Archive for August, 2014|Monthly archive page

Questions for Actors

In Theatre on August 20, 2014 at 3:31 am

I intended to write every day this summer. Being out late with my fellow cast members is not conducive to consistency, unless the consistency one seeks is sleeping past 10 am every day. In truth, I prefer being up early. I like getting things done. Thus has my carousing been cut down and my sleeping time moved to much earlier in the evening.

Last time I thought about blogging on here I wanted to interview some of my castmates. Here is a list of questions I am considering asking them. If you’re reading this blog — and there has been quite a bit of activity of late, fourteen entire views yesterday, that’s quite a jump from the usual zero — then mayhaps you will chime in with some questions for my fellow actors.

Here’s what I’d like to say, as an introduction to the subject of questions for actors: the first question every actor or every group of actors is asked by an audience member at a talkback is, “How do you memorize / learn / remember all your lines?”

My response is simple: How do you know your name and address, fuckmook? REPETITION, that’s how! If you walk around in a small space saying and doing the same thing for several hours a day for weeks at a time, guess what? You’ll have it so well memorized that you won’t sleep at night because it repeats on a loop in your head. Worse when it’s a musical. Doe, a deer, a female deer — SHUT THE FUCK UP. This is why actors smoke pot: to get some fucking sleep when cheery voices are shouting hummable tunes in our brainpans.

The second question asked at every talkback is something along the lines of, “Do you all get paid for this?”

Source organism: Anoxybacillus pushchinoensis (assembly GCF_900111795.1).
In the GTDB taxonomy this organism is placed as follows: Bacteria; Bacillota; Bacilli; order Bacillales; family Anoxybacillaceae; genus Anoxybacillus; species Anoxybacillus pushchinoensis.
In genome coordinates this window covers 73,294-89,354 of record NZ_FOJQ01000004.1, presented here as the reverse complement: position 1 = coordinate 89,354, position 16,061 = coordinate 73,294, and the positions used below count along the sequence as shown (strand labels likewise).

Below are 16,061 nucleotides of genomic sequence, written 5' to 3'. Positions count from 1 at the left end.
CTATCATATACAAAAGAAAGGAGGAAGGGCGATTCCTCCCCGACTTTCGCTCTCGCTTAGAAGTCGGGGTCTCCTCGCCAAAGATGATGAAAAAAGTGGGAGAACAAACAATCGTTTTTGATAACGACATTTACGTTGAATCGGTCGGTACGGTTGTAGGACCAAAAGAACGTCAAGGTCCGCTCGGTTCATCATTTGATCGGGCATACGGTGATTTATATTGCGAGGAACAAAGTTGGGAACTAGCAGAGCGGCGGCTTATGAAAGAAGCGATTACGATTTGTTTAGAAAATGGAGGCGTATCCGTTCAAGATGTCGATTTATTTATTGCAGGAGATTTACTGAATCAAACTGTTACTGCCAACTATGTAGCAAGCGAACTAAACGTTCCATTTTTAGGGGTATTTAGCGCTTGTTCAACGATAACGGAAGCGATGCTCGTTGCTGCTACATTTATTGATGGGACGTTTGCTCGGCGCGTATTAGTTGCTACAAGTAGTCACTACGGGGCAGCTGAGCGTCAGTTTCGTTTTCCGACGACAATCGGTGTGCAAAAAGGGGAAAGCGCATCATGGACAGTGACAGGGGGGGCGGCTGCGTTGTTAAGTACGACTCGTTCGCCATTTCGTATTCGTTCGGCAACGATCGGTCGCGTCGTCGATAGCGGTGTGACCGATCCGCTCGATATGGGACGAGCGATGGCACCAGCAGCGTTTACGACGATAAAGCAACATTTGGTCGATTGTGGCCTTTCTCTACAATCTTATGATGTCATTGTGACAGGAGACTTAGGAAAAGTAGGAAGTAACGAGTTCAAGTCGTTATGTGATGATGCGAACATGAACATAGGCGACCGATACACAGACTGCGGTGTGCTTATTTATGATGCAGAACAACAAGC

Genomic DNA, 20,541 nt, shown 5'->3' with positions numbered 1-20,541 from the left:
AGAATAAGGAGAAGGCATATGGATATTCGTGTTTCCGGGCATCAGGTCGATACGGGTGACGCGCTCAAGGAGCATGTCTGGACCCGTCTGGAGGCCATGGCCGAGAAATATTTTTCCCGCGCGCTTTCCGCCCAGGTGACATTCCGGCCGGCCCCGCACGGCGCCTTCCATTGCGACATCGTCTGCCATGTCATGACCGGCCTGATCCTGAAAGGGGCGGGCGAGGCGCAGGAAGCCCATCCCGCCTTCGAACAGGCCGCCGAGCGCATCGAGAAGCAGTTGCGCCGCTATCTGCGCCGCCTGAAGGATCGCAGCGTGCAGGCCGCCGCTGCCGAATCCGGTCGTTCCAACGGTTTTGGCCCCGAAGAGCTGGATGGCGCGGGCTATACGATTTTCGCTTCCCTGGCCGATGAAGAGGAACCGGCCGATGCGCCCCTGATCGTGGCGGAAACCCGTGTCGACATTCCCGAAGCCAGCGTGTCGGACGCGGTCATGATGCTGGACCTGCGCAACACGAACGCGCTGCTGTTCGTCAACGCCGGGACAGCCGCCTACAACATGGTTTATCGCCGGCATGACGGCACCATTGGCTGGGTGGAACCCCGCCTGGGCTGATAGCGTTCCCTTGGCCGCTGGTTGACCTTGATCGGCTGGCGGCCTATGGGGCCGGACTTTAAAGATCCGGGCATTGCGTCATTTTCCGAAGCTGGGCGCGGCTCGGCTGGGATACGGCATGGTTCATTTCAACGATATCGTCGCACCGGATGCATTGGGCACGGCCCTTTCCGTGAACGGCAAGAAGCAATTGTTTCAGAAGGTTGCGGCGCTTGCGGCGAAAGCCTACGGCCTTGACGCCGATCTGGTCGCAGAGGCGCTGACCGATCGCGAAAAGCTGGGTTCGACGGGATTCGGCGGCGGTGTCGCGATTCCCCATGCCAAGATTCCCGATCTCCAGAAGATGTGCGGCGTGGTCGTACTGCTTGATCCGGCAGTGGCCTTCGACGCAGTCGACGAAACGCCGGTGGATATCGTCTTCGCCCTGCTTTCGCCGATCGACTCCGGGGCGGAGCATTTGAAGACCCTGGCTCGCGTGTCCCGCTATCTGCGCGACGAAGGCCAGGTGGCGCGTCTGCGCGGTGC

Yeah, thanks for salting that wound, you ticket-affording asshat. Here’s the simple answer: NOT ENOUGH. We are, all of us, struggling to stay afloat. Want to know how bad it is? No, you don’t. You’d prefer to come to the theatre and tap your toes and hum the tunes and wipe a tear away during Edelweiss. You don’t want to know how hard it is to pay rent or visit the doctor.

So, having clarified those two points, let’s move on to the questions. What follows are things I’ve always wanted to be asked in an interview, or things I think actors should be asked in general. Read on.

1. What did you want to be when you were growing up? Why?

2. When did you decide you wanted to be an actor?

3. When did you realize that this is a financially unsupportable lifestyle?

4. What do you do on the side in order to make ends meet?

5. What is the most desperate thing you’ve ever done for cash?

6. Are you a whore?

7. Would you like to be?

8. What are you doing later?

The following questions should be asked later, after the actor has prostituted itself in order to survive:

1. How do you feel about yourself right now?

2. Oh, did I get that in your eye? Sorry.

3. Not sorry, actually; what did you think being a whore was about, whore?

4. If you answer more questions, I’ll give you this Starbucks gift card that maybe has $4.00 left on it. You down?

The following questions are asked at Starbucks, where the actor has used the gift card to get a small coffee which it sips gratefully, eyes still stinging from the interviewer’s fluids.

9. Of whom, artistically, are you in awe — and why?

10. If you could resurrect one dead actor and return them to age 20 with all of the knowledge they possessed when they died, who would it be and why?

11. At what are you best?

12. Do your family / loved ones support you in your work, and how does the answer to this affect your work, if at all?

13. Have you ever farted on stage / set, and did you cop to it?

14. What is the one thing one should never do onstage / on camera?

15. What is the one thing one should always do onstage / on camera?

16. Aside from this interview, have you ever fucked anyone to get ahead in your career? If so, why? If not, was it from lack of offers or do your parents pay your rent?

17. Do you fuck your parents in exchange for rent money? Tell the truth, whore.

18. Are you gay yet?

18.5. Would you like to be?
18.5, a. What WOULD you like to be that you aren’t already?

19. Where should you be, instead of right here?

20. Who should be here instead of you?

Those are the questions that bubbled to the surface first, gentle readers. Share your thoughts, please — with the caveat that I will use the questions I find most useful. If you submit a question and I don’t use it, you’ll be fine.